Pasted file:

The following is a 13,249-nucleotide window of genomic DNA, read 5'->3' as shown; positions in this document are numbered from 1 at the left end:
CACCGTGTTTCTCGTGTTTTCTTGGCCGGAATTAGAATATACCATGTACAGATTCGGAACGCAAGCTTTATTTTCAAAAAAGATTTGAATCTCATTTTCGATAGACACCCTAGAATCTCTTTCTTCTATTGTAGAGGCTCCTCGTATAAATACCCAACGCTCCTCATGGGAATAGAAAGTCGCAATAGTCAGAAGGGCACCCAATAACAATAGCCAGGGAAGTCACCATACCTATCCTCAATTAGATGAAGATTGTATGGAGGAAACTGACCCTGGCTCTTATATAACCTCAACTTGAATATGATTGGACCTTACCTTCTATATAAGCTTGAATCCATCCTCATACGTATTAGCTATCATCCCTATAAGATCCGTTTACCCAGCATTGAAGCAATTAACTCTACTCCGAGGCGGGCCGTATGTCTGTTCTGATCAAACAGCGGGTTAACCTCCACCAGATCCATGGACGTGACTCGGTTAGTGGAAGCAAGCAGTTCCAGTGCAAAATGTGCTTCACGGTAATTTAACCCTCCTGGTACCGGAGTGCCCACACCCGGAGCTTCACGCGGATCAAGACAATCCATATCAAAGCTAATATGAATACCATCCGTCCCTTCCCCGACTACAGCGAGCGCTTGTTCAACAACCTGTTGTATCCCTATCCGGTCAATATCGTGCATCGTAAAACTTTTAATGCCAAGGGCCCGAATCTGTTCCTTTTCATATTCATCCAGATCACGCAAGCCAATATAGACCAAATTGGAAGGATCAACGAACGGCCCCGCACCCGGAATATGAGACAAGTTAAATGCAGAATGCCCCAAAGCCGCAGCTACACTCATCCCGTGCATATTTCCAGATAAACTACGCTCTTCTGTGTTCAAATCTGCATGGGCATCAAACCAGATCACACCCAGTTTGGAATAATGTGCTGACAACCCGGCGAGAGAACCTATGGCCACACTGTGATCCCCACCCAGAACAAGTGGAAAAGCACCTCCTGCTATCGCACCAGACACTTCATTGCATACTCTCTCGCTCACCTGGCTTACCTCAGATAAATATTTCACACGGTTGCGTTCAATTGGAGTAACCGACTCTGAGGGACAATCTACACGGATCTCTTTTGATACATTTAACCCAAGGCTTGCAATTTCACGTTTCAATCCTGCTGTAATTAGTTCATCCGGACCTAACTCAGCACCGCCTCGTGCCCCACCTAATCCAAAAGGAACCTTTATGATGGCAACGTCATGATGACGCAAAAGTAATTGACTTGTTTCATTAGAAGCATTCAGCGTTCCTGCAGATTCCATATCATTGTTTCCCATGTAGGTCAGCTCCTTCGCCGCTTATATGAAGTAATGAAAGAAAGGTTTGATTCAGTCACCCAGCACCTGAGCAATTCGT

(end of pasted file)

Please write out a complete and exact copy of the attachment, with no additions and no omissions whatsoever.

The following is a 13,249-nucleotide window of genomic DNA, read 5'->3' as shown; positions in this document are numbered from 1 at the left end:
CACCGTGTTTCTCGTGTTTTCTTGGCCGGAATTAGAATATACCATGTACAGATTCGGAACGCAAGCTTTATTTTCAAAAAAGATTTGAATCTCATTTTCGATAGACACCCTAGAATCTCTTTCTTCTATTGTAGAGGCTCCTCGTATAAATACCCAACGCTCCTCATGGGAATAGAAAGTCGCAATAGTCAGAAGGGCACCCAATAACAATAGCCAGGGAAGTCACCATACCTATCCTCAATTAGATGAAGATTGTATGGAGGAAACTGACCCTGGCTCTTATATAACCTCAACTTGAATATGATTGGACCTTACCTTCTATATAAGCTTGAATCCATCCTCATACGTATTAGCTATCATCCCTATAAGATCCGTTTACCCAGCATTGAAGCAATTAACTCTACTCCGAGGCGGGCCGTATGTCTGTTCTGATCAAACAGCGGGTTAACCTCCACCAGATCCATGGACGTGACTCGGTTAGTGGAAGCAAGCAGTTCCAGTGCAAAATGTGCTTCACGGTAATTTAACCCTCCTGGTACCGGAGTGCCCACACCCGGAGCTTCACGCGGATCAAGACAATCCATATCAAAGCTAATATGAATACCATCCGTCCCTTCCCCGACTACAGCGAGCGCTTGTTCAACAACCTGTTGTATCCCTATCCGGTCAATATCGTGCATCGTAAAACTTTTAATGCCAAGGGCCCGAATCTGTTCCTTTTCATATTCATCCAGATCACGCAAGCCAATATAGACCAAATTGGAAGGATCAACGAACGGCCCCGCACCCGGAATATGAGACAAGTTAAATGCAGAATGCCCCAAAGCCGCAGCTACACTCATCCCGTGCATATTTCCAGATAAACTACGCTCTTCTGTGTTCAAATCTGCATGGGCATCAAACCAGATCACACCCAGTTTGGAATAATGTGCTGACAACCCGGCGAGAGAACCTATGGCCACACTGTGATCCCCACCCAGAACAAGTGGAAAAGCACCTCCTGCTATCGCACCAGACACTTCATTGCATACTCTCTCGCTCACCTGGCTTACCTCAGATAAATATTTCACACGGTTGCGTTCAATTGGAGTAACCGACTCTGAGGGACAATCTACACGGATCTCTTTTGATACATTTAACCCAAGGCTTGCAATTTCACGTTTCAATCCTGCTGTAATTAGTTCATCCGGACCTAACTCAGCACCGCCTCGTGCCCCACCTAATCCAAAAGGAACCTTTATGATGGCAACGTCATGATGACGCAAAAGTAATTGACTTGTTTCATTAGAAGCATTCAGCGTTCCTGCAGATTCCATATCATTGTTTCCCATGTAGGTCAGCTCCTTCGCCGCTTATATGAAGTAATGAAAGAAAGGTTTGATTCAGTCACCCAGCACCTGAGCAATTCGT